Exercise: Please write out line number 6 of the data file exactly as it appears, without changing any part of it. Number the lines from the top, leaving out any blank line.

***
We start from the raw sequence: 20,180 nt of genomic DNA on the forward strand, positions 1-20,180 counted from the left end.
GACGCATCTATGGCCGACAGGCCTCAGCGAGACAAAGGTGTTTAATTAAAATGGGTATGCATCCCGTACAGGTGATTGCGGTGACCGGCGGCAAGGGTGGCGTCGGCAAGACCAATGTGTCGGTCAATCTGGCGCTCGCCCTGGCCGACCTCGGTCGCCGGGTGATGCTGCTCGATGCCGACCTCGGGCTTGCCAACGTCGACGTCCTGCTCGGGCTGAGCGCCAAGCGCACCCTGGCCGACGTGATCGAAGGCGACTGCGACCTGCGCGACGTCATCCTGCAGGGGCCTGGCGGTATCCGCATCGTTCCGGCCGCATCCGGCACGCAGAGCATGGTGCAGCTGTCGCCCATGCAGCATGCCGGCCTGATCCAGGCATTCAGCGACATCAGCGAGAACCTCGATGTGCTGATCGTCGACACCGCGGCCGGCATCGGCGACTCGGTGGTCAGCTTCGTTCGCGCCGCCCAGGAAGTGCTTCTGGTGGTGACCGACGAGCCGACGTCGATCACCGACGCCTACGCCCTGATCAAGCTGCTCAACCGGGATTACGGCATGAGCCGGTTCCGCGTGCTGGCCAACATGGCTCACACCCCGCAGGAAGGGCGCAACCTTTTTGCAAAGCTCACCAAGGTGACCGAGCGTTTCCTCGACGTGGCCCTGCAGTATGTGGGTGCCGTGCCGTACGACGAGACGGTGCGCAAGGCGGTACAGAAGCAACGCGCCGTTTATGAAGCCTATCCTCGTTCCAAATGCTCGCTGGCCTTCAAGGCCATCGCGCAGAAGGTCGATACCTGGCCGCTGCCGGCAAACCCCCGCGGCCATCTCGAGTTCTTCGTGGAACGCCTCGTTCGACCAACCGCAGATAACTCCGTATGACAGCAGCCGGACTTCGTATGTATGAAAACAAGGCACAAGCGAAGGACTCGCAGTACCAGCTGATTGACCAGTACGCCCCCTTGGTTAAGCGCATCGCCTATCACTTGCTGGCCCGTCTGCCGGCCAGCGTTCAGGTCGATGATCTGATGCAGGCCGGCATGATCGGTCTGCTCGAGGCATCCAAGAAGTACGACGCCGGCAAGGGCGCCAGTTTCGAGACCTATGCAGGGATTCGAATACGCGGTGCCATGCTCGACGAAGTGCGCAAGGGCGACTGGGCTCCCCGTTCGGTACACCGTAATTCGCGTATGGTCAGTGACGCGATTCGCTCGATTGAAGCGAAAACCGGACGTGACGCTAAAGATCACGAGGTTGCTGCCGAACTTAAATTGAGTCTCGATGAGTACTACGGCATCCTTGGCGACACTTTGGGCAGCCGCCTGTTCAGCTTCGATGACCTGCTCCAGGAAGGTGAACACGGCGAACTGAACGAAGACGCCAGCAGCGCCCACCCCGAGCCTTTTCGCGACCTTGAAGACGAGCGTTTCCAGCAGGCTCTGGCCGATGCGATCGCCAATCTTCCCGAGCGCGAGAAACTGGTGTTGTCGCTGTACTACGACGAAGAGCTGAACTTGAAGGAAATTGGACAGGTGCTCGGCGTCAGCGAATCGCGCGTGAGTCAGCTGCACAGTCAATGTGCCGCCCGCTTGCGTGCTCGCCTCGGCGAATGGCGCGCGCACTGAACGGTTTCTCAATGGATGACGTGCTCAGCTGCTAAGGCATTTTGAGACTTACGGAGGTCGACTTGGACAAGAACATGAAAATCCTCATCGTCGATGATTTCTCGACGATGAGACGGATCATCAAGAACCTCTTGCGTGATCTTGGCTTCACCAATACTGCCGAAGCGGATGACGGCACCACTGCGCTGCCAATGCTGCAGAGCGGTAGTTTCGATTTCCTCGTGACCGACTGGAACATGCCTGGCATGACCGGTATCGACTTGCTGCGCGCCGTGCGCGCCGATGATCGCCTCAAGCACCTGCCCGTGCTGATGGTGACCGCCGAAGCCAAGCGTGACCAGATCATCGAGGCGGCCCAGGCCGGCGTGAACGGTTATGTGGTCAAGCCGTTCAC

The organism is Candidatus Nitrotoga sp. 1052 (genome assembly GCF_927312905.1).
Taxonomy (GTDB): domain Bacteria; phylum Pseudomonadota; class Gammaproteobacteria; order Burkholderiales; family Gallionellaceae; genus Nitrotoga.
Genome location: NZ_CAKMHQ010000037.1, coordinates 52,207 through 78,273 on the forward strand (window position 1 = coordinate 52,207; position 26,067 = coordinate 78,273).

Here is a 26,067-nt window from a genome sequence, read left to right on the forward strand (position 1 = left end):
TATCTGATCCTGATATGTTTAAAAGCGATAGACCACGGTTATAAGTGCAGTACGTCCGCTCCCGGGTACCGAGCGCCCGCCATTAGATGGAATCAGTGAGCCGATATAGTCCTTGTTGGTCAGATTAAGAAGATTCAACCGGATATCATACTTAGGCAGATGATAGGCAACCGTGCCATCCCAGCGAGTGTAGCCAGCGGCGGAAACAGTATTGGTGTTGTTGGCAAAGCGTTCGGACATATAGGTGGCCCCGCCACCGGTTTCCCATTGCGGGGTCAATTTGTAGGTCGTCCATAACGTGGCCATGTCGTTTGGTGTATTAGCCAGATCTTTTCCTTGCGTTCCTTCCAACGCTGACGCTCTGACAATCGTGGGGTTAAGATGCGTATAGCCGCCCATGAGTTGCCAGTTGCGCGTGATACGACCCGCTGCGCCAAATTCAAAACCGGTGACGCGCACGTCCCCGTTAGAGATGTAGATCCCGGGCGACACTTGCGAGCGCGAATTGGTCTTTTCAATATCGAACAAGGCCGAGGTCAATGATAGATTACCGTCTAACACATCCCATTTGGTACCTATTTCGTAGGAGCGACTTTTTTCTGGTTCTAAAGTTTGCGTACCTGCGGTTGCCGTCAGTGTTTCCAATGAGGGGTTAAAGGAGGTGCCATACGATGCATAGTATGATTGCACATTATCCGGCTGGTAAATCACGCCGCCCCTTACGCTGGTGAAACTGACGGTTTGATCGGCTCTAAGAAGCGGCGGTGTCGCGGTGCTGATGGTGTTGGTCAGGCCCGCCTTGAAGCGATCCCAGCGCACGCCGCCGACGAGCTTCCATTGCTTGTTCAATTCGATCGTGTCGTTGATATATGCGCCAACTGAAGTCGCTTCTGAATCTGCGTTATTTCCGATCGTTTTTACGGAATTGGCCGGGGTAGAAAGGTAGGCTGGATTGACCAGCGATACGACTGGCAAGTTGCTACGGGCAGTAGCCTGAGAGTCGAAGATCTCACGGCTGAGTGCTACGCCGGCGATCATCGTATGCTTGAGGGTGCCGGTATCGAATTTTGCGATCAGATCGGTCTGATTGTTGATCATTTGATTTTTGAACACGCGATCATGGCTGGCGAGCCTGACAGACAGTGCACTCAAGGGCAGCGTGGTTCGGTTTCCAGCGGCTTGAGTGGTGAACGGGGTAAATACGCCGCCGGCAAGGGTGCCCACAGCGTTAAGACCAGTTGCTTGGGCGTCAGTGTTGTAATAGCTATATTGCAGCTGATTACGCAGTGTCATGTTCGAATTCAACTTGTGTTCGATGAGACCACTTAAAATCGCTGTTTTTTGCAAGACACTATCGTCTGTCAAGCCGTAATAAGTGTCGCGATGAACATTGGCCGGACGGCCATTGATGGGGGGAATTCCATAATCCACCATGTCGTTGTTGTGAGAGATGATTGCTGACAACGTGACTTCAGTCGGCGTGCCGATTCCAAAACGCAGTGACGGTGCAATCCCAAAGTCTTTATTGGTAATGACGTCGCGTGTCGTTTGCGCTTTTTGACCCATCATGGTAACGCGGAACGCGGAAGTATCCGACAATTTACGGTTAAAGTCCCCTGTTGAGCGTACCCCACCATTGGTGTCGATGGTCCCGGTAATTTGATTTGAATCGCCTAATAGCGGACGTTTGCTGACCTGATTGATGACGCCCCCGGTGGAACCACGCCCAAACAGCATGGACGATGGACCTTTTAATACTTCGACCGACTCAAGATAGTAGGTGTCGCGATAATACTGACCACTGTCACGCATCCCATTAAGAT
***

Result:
Here is a 26,067-nt window from a genome sequence, read left to right on the forward strand (position 1 = left end):